Andrew Dolkart 

The period termed "art deco" manifested itself roughly between the two world wars, or 1920 to 
1939. Many actually stretch this period back to 1900 and even as far as the late 1950's, but work of this time is generally considered to be more of an influence to the Art Deco style, or having been influenced by the style. As with many other art movements, even work of today is still being influenced by the past. This period of design and style did not just affect architecture, but all of the fine and applied arts as well. Furniture, sculpture, clothing, jewelry and graphic design were all influenced by the Art Deco style.

Common themes

Basically it was a "modernization" of many artistic styles and themes from the past. You can 
easily detect in many examples of Art Deco the influence of Far and Middle Eastern design, Greek 
and Roman themes, and even Egyptian and Mayan influence. Modern elements included echoing machine 
and automobile patterns and 
shapes such as stylized gears and wheels, or natural elements such as sunbursts and flowers. 

New York City has perhaps the most varied skyscraper "family" in the world. All prevailing design 
styles from the late 19th century to date are represented there -- as well as several buildings 
that have either become cornerstones in skyscraper design, or have been notable for their sheer 
size, stimulating imagination even more. 

Neither any other city is as much defined by its high-rises than New York. For example, the 
Empire State Building must be as well-known a symbol around the world as the Statue of Liberty. 


Built in 1924 for the American Radiator Co., a heater company, and had one of the first 
stepped-back pyramidal silhouettes in the city. The program for the building called for a 
relatively small structure, and to give the structure an enhanced appearance of a tower, Hood 
brought the building in form the lot borders. The black brickwork on the facade was chosen to 
lessen the visual contrast between the walls and the windows and thus give the tower an effect of 
solidity and massiveness. The Gothic-style pinnacles and the friezes on the edges of the setbacks 
are coated with gold. The base is clad in bronze plating and black granite. There are carved 
allegories, symbolizing the transformation of matter into energy, quite appropriate for a heater 
company. The entrance lobby is decorated with black marble and mirrors.

Barclay-Vesey Bldg.

The 152-meter building is considered to be the first Art Deco skyscraper 
and its designers were also awarded the Architectural League of 
New York's gold medal of honor for 1927 for fine expression the 
new industrial age.The brick-clad building is topped with a short, sturdy 
tower, with the vertical piers ending on 'battlements' on top and with
sculptural ornaments on the setbacks. The entrance is decorated with 
bronze engravings with a main theme of bells, the symbol of the
Bell Telephone Company. The lobby of the building runs the whole
length of the building, with the floor covered with bronze plates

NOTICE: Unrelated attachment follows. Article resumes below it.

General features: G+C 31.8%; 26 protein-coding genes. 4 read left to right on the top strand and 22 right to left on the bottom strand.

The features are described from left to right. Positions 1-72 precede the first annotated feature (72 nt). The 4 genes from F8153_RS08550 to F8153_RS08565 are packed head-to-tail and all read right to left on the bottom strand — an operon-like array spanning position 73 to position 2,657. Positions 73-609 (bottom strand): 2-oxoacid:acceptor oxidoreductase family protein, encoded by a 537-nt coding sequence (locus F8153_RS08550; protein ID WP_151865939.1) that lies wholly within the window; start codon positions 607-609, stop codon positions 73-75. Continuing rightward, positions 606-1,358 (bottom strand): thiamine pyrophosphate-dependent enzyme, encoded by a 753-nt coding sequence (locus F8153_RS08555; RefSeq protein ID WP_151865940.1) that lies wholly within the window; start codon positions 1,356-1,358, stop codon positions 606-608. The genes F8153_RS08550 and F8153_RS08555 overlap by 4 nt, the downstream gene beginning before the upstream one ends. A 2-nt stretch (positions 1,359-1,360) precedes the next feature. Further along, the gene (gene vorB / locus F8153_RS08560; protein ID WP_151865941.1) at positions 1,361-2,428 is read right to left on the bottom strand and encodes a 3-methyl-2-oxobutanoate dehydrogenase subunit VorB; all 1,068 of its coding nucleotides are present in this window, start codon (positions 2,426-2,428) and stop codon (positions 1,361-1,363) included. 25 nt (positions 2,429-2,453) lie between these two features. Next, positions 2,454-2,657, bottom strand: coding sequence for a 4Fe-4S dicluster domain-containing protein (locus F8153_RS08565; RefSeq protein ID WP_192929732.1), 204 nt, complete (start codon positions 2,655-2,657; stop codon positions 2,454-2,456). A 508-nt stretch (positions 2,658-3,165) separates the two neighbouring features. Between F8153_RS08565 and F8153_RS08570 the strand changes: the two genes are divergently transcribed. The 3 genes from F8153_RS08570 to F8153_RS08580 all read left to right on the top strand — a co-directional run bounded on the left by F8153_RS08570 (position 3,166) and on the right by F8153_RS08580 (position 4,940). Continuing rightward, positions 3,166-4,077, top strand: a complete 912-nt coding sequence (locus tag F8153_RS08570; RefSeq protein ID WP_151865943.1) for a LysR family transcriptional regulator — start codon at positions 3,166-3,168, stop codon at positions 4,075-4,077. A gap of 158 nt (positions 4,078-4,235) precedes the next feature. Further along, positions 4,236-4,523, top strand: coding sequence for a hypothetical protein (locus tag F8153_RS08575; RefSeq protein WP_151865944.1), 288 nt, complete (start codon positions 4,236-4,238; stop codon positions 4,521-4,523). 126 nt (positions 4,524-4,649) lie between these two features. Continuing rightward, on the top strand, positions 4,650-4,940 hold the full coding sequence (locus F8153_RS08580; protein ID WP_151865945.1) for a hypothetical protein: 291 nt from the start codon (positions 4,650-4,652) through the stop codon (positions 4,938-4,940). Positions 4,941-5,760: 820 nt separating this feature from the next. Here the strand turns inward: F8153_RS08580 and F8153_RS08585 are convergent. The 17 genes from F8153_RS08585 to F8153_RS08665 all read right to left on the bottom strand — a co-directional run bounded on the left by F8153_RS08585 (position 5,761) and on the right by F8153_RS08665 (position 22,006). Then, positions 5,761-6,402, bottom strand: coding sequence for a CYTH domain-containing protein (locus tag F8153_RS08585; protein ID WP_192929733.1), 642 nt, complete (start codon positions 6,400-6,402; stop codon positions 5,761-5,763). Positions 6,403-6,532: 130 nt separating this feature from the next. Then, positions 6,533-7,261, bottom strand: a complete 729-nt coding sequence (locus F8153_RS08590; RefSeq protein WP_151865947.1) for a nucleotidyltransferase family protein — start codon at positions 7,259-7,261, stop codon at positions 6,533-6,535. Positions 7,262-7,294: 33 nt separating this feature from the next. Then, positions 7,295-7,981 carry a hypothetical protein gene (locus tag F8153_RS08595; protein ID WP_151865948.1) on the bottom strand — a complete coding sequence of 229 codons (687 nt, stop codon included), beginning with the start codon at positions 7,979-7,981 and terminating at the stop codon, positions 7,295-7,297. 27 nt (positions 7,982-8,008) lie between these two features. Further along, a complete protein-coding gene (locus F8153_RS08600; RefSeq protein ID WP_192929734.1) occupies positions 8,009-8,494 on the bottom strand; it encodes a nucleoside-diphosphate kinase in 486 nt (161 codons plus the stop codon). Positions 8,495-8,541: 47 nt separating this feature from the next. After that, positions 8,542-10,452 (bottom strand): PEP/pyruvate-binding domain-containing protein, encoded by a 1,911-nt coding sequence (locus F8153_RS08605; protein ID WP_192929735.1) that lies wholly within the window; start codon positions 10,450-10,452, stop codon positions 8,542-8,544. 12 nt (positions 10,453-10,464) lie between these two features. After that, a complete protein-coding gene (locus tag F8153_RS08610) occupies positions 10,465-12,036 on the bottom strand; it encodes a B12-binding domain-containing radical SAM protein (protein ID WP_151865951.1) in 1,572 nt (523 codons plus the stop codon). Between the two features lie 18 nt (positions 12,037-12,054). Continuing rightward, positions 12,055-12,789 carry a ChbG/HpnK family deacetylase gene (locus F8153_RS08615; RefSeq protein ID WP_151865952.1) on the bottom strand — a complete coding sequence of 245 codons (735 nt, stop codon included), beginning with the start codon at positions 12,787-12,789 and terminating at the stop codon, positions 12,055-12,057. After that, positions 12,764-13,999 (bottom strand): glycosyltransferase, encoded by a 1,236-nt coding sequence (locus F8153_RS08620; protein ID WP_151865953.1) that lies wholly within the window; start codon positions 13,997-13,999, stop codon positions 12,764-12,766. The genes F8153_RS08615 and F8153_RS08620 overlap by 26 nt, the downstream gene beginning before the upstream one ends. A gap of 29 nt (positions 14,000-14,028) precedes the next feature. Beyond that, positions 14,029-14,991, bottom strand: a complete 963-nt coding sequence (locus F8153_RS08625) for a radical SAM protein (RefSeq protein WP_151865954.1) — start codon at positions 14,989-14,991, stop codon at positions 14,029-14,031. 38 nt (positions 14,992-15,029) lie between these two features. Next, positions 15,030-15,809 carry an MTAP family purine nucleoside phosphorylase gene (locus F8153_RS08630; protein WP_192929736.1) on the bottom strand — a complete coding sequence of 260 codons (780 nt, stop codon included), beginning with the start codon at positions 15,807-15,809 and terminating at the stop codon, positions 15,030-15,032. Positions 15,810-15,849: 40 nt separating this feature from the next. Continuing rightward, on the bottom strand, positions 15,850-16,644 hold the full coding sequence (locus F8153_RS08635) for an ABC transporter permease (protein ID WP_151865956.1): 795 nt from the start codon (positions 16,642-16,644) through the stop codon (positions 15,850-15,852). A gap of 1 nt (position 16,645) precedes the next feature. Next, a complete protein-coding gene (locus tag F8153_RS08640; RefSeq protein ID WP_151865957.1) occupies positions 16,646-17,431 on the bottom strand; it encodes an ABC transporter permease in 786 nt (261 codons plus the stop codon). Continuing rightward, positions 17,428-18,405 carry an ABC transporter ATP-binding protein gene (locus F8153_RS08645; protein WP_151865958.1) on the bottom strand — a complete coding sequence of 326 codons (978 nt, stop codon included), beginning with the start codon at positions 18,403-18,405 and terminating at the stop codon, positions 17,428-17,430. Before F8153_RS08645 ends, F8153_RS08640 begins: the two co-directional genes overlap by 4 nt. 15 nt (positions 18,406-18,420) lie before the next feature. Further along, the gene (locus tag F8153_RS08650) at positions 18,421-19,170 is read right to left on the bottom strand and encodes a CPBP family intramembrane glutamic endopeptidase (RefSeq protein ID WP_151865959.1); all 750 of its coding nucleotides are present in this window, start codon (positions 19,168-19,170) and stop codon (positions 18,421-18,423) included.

depicting the construction of New York's telephone network, and the 
ceiling has frescoes with the theme of the history of communication. 


Was completed in 1924 as the Shelton Towers Hotel, then the tallest in the world. The 34-storey 
building's exterior follows the zoning regulations with its triple setbacks. Each setback and the 
top was clad in limestone, in contrast to the overall facade brickwork. 

Also, the base is of limestone, and the decor and arches are neo-Romanesque. The 
decor also includes protruding gargoyles above entrance as well as extensive use of 
other sculptures. The hotel was built with 1,200 guest rooms for bachelor residents, 
but was soon turned into an ordinary mixed-use hotel. To cater for occupants' needs, the top 
housed sporting facilities and roof gardens. Painter Georgia O'Keefe lived in suite 3003, which 
she also used as her studio, until 1934. 

(1501 Broadway)

Completed in 1926 for the paramount Pictures film company. The building's fourteen setbacks are 
reminiscent of a 'para'mountain and the building top with the stylized globe is illuminated at 
night. The building originally housed the offices for the Paramount Pictures and it incorporated 
also the new, grandiose cinema, the Paramount Theater, which could house 3,664 people. The 
theater sported the Grand Hall, a lobby larger than that of the Paris Opera, as well as several 
lounges and promenades. 

The Empire State Building

The Empire State Building is the quadri-faced pharos of the city. And until outstripped by the 
twin towers of the World Trade Center (1975), its 102 floors were the highest in New York. Though 
designed at the end of the so-called Art Deco period in the 1920s, when zigzagged appliques were 
prominent, its exterior shows little of the frippery characteristic of that 'decorated' period. 
It is, moreover, one of the very few skyscrapers with four facades, not just one facing the 
"Zoning required several setbacks, but these were given a skillful buildup of scale at the lower 
levels, while the tower itself rises unflinchingly. Indented setbacks in the center of each of 
the long sides help lateral scale. An observation platform and a pylon topped by a television 
transmission antenna crown all." 

—from G.E. Kidder Smith. Looking at Architecture. p152.